Published September 7, 2023

Quebec judge to lead foreign-interference inquiry, first report due next February

By Dylan Robertson in Ottawa

A Quebec judge will head a public inquiry into allegations of foreign interference in Canada's affairs over the next 16 months, Democratic Institutions Minister Dominic LeBlanc said Thursday.

Quebec Court of Appeal Justice Marie-Josée Hogue will lead the probe starting Sept. 18.

"She will be able to undertake her important work with the support of all recognized parties in the House of Commons," LeBlanc told reporters Thursday morning on Parliament Hill.

LeBlanc, who is also the minister of public safety, said the inquiry will examine meddling by China, Russia and other foreign states and non-state actors.

"China is not the only country that seeks to interfere in an inappropriate way, and we wanted the commission and Justice Hogue to have the ability to follow the evidence, as she is brought up-to-date by our intelligence agencies," he said.

"Some of the interference may be by non-state actors that are affiliated with some of these regimes in various ways, so we wanted her to have the independent judgment to follow the evidence."

LeBlanc said Hogue will have access to any secure records she deems necessary to look at allegations of foreign interference in the last two federal elections. That includes cabinet confidences.

An interim report is due by the end of February and a final report by the end of December 2024.

LeBlanc said it's up to Hogue to consult with legal experts of her own choosing as to whether parts of the inquiry will be held in public, and also who will be called to testify.

When asked whether Trudeau and cabinet ministers would comply with requests to take the stand in any public hearings, he said the government intends to be "available and forthcoming" for Hogue.

"She will decide what particular matters she will hear in-camera, what will be public hearings," LeBlanc said, adding that all parties hope parts of the hearings will be public early on in the process.

Opposition parties have been demanding a public inquiry for months over allegations the Liberals failed to properly monitor and respond to attempted meddling by Beijing.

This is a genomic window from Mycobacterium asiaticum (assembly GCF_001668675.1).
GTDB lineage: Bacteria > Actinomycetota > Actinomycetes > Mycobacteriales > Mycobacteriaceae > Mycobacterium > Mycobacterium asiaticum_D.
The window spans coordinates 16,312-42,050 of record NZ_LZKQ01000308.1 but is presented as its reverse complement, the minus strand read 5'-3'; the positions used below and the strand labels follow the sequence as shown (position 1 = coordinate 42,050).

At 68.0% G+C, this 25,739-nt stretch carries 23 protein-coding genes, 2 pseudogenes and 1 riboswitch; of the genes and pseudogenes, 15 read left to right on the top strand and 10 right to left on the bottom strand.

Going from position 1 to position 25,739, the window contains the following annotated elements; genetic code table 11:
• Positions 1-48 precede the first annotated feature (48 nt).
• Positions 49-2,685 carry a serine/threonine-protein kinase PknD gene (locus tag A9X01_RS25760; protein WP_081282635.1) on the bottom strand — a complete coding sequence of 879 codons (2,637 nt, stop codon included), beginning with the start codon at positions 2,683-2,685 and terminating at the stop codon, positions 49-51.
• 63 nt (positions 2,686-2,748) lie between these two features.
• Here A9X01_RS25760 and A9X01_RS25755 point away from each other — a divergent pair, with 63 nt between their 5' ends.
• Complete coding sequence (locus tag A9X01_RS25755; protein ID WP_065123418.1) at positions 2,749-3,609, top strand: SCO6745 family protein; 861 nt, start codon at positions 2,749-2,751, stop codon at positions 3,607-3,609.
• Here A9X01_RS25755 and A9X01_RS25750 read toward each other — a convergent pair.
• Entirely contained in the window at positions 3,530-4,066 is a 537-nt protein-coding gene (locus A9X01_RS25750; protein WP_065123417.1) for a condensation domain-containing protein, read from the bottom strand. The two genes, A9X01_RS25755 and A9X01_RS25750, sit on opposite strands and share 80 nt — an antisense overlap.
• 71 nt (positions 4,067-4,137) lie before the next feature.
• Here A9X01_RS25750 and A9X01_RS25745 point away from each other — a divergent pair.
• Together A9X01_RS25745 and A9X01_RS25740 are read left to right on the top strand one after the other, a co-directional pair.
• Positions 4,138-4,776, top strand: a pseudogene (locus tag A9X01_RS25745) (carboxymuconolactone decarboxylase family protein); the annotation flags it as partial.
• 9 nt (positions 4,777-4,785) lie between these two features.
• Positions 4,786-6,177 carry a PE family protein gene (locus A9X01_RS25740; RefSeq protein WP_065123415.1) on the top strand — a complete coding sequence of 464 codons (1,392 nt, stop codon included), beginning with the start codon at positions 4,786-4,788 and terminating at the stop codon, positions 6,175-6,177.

Officials say Canada maintained the overall integrity of the 2019 and 2021 elections. But opposition parties say they need clarity on how entrenched the issue is, and whether the government has adequately protected Canada's democracy.

LeBlanc said Hogue does not have "detailed experience" in national-security matters, arguing it's an asset for her to come to the issue with a fresh set of eyes.

He said the fluently bilingual judge was a consensus choice among the parties, and her rank involves rulings that often establish precedents in Canadian law.

"We believe Justice Hogue has all of the necessary experience, credentials and judgment to lead this important work. That view was shared by some of the country's most senior jurists with whom we've spoken," he said.

Hogue's biography on the website of the Court of Appeal of Quebec says her main areas of practice have been corporate commercial litigation, civil litigation and professional liability, in addition to work in administrative and constitutional law.

In May, the government confirmed a media report that CSIS in 2021 had detected a plot by China to intimidate Conservative MP Michael Chong and his relatives in Hong Kong. The Trudeau government expelled Chinese diplomat Zhao Wei after sustained uproar in Parliament.

This spring, the Liberals initially named former governor general David Johnston as a special rapporteur to examine the issue and promised to follow his recommendations, including if he called for a public inquiry.

Johnston recommended against an inquiry, saying the fact that so many details could not be made public due to national security implications would not give Canadians the answers they want.

His report, issued in May, concluded that Trudeau's government didn't knowingly or negligently fail to act on foreign attempts to interfere in the last two federal elections.

Johnston also concluded, based on the intelligence he reviewed, that Trudeau hadn't been briefed about specific allegations — though he also found that serious reforms were needed to improve the way government handles sensitive intelligence.

The NDP and Greens say they are willing to abide by strict security clearances in order to weigh the confidential documents Johnston reviewed to reach his conclusions around what Trudeau knew.

Shortly after his report, Johnston resigned as special rapporteur, citing the highly partisan atmosphere that had surrounded his work.

Banner image: THE CANADIAN PRESS/Darren Calabrese

This report by The Canadian Press was first published Sept. 7, 2023.

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